First off, I love Euphoria. I watched it like four times! But Grand Army, although you can see it’s a [young adult] show, it’s its own thing. I say that because it shows you the fast life of New York City and teens going through their experiences there, which is different, but also it calls out a lot of social norms that keep us in these generational chains. It shows you a different perspective of teens. It shows you teenagers actually raging and fighting and rising and speaking up and surviving. I feel that’s really important. Oftentimes, when we see teenagers on TV, we see them helpless or hopeless, and it can be discouraging sometimes. We need to stop seeing the same things and give the youth a voice and not show the same fall-from-grace teenage storyline. In Grand Army, you see kids protest, you see kids organize, you see kids stand up to adults that try to shut them up. You see kids make logical decisions and you see kids actually go through real traumatic experiences and rise above them. It’s been a while since I’ve seen something like that on TV. Euphoria, I got a feel of that too, but Grand Army digs deeper into more political, economical, social, and personal issues.

This is your TV debut! Now that you’ve experienced a bit of that world, do you want to explore more of what the industry has to offer or continue in theater?

I would love to explore more. I haven’t done anything like Broadway or super huge, but I noticed that there is a difference between performing on stage and performing on camera, and I’ve always wanted to get on camera and get comfortable and stuff. So I would love to dive more into what you would call "Hollywood.” I feel like the production world is growing a lot more too, so I’m looking forward to exploring a lot with acting and possibly writing and creating. Who knows? But I’m open to that. 

Okay, I want to pivot to some fashion questions. How would you describe your style and how has it evolved over the last five years or so?

Well, I have to say in high school, I went shopping in the thrift stores and wore a lot of my mom’s clothes, so I am such a huge ’90s geek. I love baggy jeans. I love baggy sweaters. I am more of a comfort dresser, but at the same time, I could go boho. I just love oversize stuff. 

And being in New York, you have access to so many great vintage stores. 

Yeah! If you want to go classic New York, you throw on skinny jeans, some Timberlands, a T-shirt and a jacket, and some hoops. Because of all of this, it’s a new world for me, so I’m learning about how to put different things together and make it work and look nice. Yeah, fashion is still evolving here, but I would say in high school, you would have thought it was the ’90s if you saw me.


(Image credit: Stephanie Diani. Wardrobe: Lapointe sweater and pants; Celeste Starre earrings; Ettika ring; Jenny Bird ring.)

What is a look that makes you feel your most powerful or confident? 

Up until some of my feature shoots, It had been a while since I put on something and felt really confident. I would say I felt really confident in a lot of the elegant dresses and [when I was] having my makeup done. I felt really beautiful.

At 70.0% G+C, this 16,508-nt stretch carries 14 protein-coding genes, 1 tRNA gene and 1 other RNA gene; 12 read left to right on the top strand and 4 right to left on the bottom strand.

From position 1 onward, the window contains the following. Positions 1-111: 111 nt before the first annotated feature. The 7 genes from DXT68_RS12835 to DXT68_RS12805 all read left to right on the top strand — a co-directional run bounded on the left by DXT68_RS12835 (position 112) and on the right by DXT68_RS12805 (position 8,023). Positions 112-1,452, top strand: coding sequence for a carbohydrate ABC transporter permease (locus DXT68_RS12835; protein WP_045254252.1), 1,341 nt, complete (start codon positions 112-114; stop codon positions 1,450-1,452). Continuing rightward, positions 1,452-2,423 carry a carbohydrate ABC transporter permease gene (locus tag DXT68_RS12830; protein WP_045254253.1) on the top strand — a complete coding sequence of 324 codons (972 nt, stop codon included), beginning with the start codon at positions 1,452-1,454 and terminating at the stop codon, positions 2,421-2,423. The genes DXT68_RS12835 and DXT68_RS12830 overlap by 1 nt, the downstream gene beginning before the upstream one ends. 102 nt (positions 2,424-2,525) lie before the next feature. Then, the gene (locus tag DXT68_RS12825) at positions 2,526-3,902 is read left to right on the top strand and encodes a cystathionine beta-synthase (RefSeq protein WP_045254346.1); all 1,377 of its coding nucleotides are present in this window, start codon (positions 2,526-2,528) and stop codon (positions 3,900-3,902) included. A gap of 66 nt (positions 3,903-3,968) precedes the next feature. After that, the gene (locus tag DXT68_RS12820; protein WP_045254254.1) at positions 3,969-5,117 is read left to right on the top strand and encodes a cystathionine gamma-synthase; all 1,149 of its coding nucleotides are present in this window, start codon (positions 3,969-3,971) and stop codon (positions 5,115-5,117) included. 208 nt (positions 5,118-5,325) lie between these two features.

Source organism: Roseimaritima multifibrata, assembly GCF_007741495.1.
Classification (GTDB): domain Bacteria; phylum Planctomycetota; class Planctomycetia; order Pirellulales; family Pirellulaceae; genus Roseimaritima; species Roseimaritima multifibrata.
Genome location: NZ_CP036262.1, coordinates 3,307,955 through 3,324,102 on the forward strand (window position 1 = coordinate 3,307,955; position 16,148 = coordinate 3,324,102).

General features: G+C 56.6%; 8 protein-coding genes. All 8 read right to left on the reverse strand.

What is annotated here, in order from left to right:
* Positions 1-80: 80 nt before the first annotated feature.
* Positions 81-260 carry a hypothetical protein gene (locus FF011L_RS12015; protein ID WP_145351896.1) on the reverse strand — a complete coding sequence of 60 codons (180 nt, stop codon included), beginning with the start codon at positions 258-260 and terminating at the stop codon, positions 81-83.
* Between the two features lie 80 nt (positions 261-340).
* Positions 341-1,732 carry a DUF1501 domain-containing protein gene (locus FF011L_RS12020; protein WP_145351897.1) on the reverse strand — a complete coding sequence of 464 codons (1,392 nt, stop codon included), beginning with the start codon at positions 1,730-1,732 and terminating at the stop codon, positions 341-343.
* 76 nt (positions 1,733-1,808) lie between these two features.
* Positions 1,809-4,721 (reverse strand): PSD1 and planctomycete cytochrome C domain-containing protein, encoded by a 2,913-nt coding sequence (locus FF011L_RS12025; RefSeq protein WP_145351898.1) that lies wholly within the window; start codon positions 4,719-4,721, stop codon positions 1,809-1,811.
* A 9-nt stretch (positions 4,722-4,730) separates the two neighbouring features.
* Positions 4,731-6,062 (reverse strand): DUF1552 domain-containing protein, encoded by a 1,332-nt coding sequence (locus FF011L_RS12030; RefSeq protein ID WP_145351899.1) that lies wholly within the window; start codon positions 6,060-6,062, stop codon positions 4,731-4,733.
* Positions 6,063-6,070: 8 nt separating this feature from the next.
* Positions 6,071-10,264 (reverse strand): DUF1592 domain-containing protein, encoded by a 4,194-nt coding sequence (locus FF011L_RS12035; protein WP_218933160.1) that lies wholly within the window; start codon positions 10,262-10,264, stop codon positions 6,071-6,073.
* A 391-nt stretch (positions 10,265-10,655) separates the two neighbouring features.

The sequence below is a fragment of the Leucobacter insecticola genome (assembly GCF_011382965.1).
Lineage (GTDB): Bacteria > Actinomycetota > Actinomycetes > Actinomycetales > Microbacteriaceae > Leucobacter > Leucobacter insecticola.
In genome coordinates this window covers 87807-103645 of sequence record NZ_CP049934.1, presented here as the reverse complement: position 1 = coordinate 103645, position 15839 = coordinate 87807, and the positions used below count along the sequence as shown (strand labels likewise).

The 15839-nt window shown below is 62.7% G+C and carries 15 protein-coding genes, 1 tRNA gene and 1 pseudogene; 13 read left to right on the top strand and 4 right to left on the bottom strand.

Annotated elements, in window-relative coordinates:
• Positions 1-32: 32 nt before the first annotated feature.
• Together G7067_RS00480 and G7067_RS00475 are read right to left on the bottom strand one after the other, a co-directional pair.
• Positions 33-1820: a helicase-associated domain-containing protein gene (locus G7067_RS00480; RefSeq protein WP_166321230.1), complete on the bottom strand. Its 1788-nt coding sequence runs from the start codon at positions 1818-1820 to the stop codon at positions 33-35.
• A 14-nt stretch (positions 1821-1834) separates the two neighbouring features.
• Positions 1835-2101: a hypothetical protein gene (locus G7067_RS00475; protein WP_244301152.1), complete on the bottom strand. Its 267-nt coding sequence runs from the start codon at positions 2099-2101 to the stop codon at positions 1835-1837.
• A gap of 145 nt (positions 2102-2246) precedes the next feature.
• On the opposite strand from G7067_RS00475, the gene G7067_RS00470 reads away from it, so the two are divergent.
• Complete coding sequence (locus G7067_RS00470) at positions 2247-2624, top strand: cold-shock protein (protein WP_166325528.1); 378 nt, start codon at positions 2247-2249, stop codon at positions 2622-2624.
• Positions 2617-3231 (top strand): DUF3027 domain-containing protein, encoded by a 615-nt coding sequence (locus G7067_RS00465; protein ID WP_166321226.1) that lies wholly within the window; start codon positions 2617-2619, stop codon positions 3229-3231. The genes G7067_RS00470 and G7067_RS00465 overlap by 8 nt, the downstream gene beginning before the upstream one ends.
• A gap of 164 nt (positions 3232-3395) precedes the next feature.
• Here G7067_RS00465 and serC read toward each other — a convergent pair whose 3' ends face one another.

Was there a Dominique look that specifically caught your eye?

I don’t know if it was episode six or seven, but when she went to do the private school girls’ hair and she had these overalls with the Rasta-colored top and the dark brown lip. That [look] I wish I took home. And then I would say episode eight or nine when she had a sunflower halter top with high-waisted jeans and a jean jacket. That outfit was so cute. The jeans fit perfectly. You know, jeans fitting perfectly is really meaningful to me because I have such a small waist and I’m so tired of having jeans look nice at the bottom but there is this big pocket gap in the back., So that outfit specifically just hugged me in all the right places, and I wish I took that home too. 

It’s officially fall. What are your wardrobe essentials during this time of year living in NYC? 

Okay, so sweatpants because I’m still in school and in the fall, I focus on things that are really comfortable. I would go for a pair of leggings or sweatpants and a nice oversize sweater, leather coat to go over that, and Uggs because last year I got my first pair of Uggs and I literally wore them until the weather got warm. I hate having to dress up every time I go out, so I just like to throw on things that are really oversize and easy to put on. Same for shoes. I like little booties that I can just stick my feet into and zip up. I do like a little headwrap if my hair isn’t done or if I don’t feel like having it out because of the weather. Then little hoops to finish it. That’s my fall ’fit. 

Photographer: Stephanie Diani 

Stylist: Jared Depriest

Makeup Artist: Jessica Smalls 

Next, meet the seven fresh faces taking over TV this fall.

Executive Director, Entertainment

Jessica Baker is Who What Wear’s Executive Director, Entertainment, where she ideates, books, writes, and edits celebrity and entertainment features.